How Palestinian Schools Erase Palestinian Christians

While the Land of Israel has historically been home to a relatively large Arab Christian population, in recent decades the number of Christians living in the West Bank and the Gaza Strip has declined drastically. They now make up just 1 percent of the Palestinian population of those two territories. Commenting on a recent survey of Palestinian Christians, Khalil Sayegh, himself a Gazan Christian, discussed the bigotry he and his coreligionists face. George Goss records his observations:

“The history that we learn [in school] starts with the Islamic conquest of the land,” Sayegh said. “Anything before will focus on the pre-Israelite era. I understand that [this is an attempt] to deny the narrative of the Torah and biblical history because this, to a certain extent, is used to justify the existence of Israel. However, this leads to Palestinian Christians looking like foreigners.”

Crusader, infidel, and foreigner are all epithets directed at Sayegh in grade school. And the survey revealed [that] 27 percent [of respondents] said that they have been exposed to racist curses or epithets, and 43 percent said that they feel most Muslims do not want them in the land.

Taught by his secular-minded father that Christians have little that distinguishes them from Muslims, Sayegh learned in school that they do. One teacher warned him of hellfire if he did not convert to Islam. While only 23 percent of those surveyed admitted to being asked to convert to Islam, 70 percent said they had at one time heard a Muslim state that Christians will [be condemned] to hellfire.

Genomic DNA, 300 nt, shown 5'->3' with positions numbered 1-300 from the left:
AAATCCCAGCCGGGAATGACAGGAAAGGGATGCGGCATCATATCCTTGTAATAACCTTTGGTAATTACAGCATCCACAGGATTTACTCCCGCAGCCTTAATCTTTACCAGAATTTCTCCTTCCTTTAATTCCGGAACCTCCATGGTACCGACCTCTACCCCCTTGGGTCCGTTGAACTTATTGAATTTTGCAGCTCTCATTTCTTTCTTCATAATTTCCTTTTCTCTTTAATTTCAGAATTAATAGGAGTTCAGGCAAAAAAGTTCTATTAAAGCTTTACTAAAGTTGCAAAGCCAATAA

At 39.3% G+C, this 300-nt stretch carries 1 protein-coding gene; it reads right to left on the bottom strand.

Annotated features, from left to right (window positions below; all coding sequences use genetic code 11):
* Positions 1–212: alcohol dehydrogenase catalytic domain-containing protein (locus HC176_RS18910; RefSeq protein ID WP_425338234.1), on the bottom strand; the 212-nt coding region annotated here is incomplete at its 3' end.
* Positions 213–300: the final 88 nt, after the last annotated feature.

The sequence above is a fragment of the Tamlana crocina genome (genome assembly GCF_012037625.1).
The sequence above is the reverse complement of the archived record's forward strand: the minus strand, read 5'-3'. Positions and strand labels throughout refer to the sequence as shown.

The schools are not the only Palestinian Authority (PA) institutions that receive failing marks from the Palestinian Christians surveyed. Two-thirds say that they have little trust in the PA government; trust in the judiciary peaks at 16 percent, and confidence in the police stands at 22 percent.

Read more at Providence

More about: Gaza Strip, Middle East Christianity, Muslim-Christian relations, Palestinian Authority


Israel Is Courting Saudi Arabia by Confronting Iran

Most likely, it was the Israeli Air Force that attacked eastern Syria Monday night, apparently destroying a convoy carrying Iranian weapons. Yoav Limor comments:

Israel reportedly carried out 32 attacks in Syria in 2022, and since early 2023 it has already struck 25 times in the country—at the very least. . . . The Iranian-Israeli clash stands out in the wake of the dramatic events in the region, chiefly among them is the effort to strike a normalization deal between Israel and Saudi Arabia, and later on with various other Muslim-Sunni states. Iran is trying to torpedo this process and has even publicly warned Saudi Arabia not to “gamble on a losing horse” because Israel’s demise is near. Riyadh is unlikely to heed that demand, for its own reasons.

Despite the thaw in relations between the kingdom and the Islamic Republic—including the exchange of ambassadors—the Saudis remain very suspicious of the Iranians. A strategic manifestation of that is that Riyadh is trying to forge a defense pact with the U.S.; a tactical manifestation took place this week when Saudi soccer players refused to play a match in Iran because of a bust of the former Revolutionary Guard commander Qassem Suleimani, [a master terrorist whose militias have wreaked havoc throughout the Middle East, including within Saudi borders].

Of course, Israel is trying to bring Saudi Arabia into its orbit and to create a strong common front against Iran. The attack in Syria is ostensibly unrelated to the normalization process and is meant to prevent the terrorists on Israel’s northern border from laying their hands on sophisticated arms, but it nevertheless serves as a clear reminder for Riyadh that it must not scale back its fight against the constant danger posed by Iran.

Read more at Israel Hayom

More about: Iran, Israeli Security, Saudi Arabia, Syria